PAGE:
Argonne National Lab Testing Quantum Internet.

AuthorTadjdeh, Yasmin

In a major step forward for quantum technology, the Department of Energy's Argonne National Laboratory and the University of Chicago recently announced they had completed successful tests on what they call a "quantum loop," which serves as a precursor for what may one day be a national quantum internet.

While most are familiar with the zeroes and ones required for digital computing, quantum technology is the manipulation of neutrons, photons, electrons and protons to perform tasks. Scientists say the technology will have major implications across the board.

"We think this is the next wave," said Paul Dabbar, undersecretary for science at the Department of Energy.

Quantum technologies offer the United States three major potential applications, he said during a phone call with reporters. Those include computing, communications and sensing. All will be particularly meaningful for security.

During the quantum loop experiment, Argonne and the University of Chicago--working alongside an industry partner called Qubitekk--built a single photon source of entangled particles that was shot out into an existing fiber network in the Chicago suburbs on separate paths 26 miles in length, said David Awschalom, Argonne's senior scientist who also serves as the quantum information science group leader at the University of Chicago and director of the Chicago Quantum Exchange.

Once the photons returned, scientists studied their measurements to see how robustly they were entangled, he said.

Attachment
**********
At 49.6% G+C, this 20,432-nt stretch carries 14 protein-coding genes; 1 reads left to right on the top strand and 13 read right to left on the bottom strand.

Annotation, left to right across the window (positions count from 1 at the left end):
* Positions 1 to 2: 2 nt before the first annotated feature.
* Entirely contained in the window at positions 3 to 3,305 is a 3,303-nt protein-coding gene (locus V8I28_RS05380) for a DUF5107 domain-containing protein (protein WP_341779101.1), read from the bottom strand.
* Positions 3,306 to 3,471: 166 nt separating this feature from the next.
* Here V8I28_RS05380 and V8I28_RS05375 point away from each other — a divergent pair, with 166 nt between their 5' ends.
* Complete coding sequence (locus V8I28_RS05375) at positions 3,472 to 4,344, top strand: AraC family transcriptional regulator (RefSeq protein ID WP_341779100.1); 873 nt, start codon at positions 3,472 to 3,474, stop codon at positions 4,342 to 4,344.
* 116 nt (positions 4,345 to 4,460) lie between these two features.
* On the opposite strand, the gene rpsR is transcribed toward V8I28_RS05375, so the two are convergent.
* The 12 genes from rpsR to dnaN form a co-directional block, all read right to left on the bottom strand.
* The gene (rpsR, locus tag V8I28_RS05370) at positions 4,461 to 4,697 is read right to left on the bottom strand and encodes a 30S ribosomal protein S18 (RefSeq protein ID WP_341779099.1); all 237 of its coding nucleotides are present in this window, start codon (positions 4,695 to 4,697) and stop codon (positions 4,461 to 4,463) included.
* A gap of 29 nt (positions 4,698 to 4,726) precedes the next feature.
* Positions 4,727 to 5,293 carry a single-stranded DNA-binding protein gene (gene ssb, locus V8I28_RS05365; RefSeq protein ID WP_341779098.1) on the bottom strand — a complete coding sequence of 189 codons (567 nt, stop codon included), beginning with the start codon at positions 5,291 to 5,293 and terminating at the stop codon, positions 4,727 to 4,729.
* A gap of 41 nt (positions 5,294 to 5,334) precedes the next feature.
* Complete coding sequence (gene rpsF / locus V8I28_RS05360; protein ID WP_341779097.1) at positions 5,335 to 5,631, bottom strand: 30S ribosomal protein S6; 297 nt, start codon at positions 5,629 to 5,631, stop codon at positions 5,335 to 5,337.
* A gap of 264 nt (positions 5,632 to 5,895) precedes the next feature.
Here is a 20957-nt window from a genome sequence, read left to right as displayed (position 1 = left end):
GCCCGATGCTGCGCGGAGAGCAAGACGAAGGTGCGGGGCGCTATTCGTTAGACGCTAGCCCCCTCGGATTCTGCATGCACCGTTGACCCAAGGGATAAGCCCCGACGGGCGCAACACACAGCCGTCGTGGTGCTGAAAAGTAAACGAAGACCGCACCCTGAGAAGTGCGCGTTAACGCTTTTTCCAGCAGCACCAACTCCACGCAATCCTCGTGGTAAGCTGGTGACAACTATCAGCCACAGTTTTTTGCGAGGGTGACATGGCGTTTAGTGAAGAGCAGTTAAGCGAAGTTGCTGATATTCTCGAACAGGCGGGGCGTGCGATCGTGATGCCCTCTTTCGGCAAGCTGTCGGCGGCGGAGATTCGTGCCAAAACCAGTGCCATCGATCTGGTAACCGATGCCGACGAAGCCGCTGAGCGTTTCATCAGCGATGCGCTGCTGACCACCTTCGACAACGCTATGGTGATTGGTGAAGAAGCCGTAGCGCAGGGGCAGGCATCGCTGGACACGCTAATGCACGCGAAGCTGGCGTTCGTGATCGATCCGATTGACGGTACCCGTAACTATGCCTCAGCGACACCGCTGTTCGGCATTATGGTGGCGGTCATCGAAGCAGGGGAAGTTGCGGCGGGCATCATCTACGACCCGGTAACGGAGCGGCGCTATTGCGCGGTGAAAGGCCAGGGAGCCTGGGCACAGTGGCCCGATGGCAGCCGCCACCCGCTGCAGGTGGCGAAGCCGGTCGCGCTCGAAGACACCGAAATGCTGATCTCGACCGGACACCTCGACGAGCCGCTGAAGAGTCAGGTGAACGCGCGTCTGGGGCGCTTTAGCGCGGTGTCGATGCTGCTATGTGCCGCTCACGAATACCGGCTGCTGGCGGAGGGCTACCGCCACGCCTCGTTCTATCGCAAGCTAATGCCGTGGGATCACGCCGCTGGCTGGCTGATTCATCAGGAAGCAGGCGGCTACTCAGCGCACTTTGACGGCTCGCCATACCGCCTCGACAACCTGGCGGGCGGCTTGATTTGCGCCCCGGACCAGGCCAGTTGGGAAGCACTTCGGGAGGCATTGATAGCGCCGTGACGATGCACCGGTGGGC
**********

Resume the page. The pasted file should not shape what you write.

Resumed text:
"We want to make sure that those two photons are still entangled," he said. "We measure how carefully they are [entangled] and we're going to extend this from platform-to-platform as the basis for a national network."

The experiment was funded by the Energy Department's office of science.

The quantum loop effort is partially modeled on the Advanced Research Projects Agency Network, or ARPANET--which eventually led to the creation of the internet, Dabbar said.

The Defense Department in 1969 funded the initial four nodes of ARPANET, primarily in California. Over the next two decades, node by node, the internet was created, he said.

"Certainly, we're looking to start building nodes first around Chicago and then around New York and then elsewhere adding universities, labs and the commercial sector... somewhat similar to that," he said.

While ARPANET grew in an ad hoc, grassroots manner, leaders of the initiative are being very deliberate about how a future quantum network can be...

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